Poster Sessions at the 63rd Annual Psychonomics Meeting

This year’s Psychonomics meeting was held at Boston, Massachusetts. EMaC Lab members presented the results from their most recent projects.

On Thursday, Sara presented her poster titled: ” Parafoveal processing provides a head start on word recognition and reduces foveal N400 effects”

On Friday, Brian presented his poster titled: “Investigating the relationship between language skill and semantic vs. orthographic processing: Evidence from the N400 ERP component”,

and Frances presented her poster titled: “Length, frequency, and predictability: The Big 3 and skilled deaf readers”.

On Saturday, Nesli Presented her poster titled: “ERPs reveal that lexical familiarity only matters in the absence of expectations”.

Poster Session at the 10th Annual USF Psychology Expo

Casey, Hannah and Katie presented their posters at the 10th Annual USF Psychology Expo!

Hannah and Katie presented Hannah’s honors thesis project investigating word diversity and word frequency effects in sentence reading using event-related brain potentials.
Casey presented her honors thesis project investigating the leftward word identification span of deaf readers using the gaze-contingent moving window paradigm.

Neslihan Caliskan Awarded Psi Chi Summer Undergraduate Research Grant!

Congratulations to Nesli for being awarded the Psi Chi research grant for her individual honors thesis project! She will receive $1,500 for her project to collect ERP data over the summer and upcoming fall semester. Her project will focus on the functional role of the N400 event-related potential component during word recognition and sentence comprehension.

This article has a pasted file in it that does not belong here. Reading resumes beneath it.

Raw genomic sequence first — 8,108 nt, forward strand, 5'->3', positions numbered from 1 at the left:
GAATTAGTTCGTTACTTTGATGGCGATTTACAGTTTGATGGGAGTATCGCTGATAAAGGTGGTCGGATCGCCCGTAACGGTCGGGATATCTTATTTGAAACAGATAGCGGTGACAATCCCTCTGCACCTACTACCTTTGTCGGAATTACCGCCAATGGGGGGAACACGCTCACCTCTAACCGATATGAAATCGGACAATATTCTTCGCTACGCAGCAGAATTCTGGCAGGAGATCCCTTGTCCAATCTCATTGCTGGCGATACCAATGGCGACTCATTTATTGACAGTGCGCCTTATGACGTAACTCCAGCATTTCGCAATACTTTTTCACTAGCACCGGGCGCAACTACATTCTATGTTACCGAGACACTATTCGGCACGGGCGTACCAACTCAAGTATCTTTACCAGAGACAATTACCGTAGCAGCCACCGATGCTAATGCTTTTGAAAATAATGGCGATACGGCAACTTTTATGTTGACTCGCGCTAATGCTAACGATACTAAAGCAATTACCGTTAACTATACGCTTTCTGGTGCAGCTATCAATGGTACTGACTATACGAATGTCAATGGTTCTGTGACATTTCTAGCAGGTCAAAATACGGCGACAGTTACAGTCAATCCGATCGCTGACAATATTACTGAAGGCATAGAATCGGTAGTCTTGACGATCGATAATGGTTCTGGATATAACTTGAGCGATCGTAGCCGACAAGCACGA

Congratulations to Dimitri and Nesli for BOTH receiving the PAR scholarships for Excellence in Psychology!!

This year, the psychology department offered two awards for a graduating senior (Dimitri) and Junior-come-Senior (Nesli). Each of them received $ 5,000 in tuition reduction and were selected as the winners among two pools of highly competitive applicants. Keep up the great work!!

Victoria Estevez and Sam Shinde Awarded Psi Chi Undergraduate Research Grant!

Congratulations to Victoria and Sam for being awarded Psi Chi research grants for their individual honors thesis projects! They will receive $1,500 per project to collect data over the upcoming summer and fall semesters. Their projects will focus on the role of language-related ERPs during word recognition and semantic integration.

Check out our alumna Anna Marie’s honors thesis published in Psychonomic Bulletin & Review!

Congratulations to our alumna, Anna Marie, on publishing her honors thesis with the USF Psychology Honors Program in Psychonomic Bulletin & Review! Her project looks at how music interferes with working memory for language and how musical training may be correlated with greater verbal working memory!  Special thanks to our collaborators Dr. Jennifer Bugos @ The School of Music, University of South Florida, and Dr. Brennan Payne @ The University of Utah (LAMA Lab). Read more here:

Poster presentations at FPM 2020!

This year’s Florida Psycholinguistics Meeting was held virtually due to the coronavirus pandemic. That means that the poster presentations are available in perpetuity for your viewing pleasure at these links:

Neslihan Caliskan:
Makayla Hodges & Jillian Hansen:
Dimitri Brunelle:

Neslihan’s project investigates the role of different sources of information (e.g. sentence context, orthography, lexical status) in the generation of the N400 component as well as its functional nature during sentence comprehension.

Makayla’s and Jillian’s project investigates how contextual predictions facilitate silent reading with the use of stress and rhythm patterns. They find that stress patterns are accessed from the parafovea when contextual predictions and pre-activated prosodic information are present.

Dimitri’s project aims to develop and refine the plausibility and cloze norming techniques in the domain of music in an effort to construct an ideal paradigm where the neural overlap of music and language is elucidated.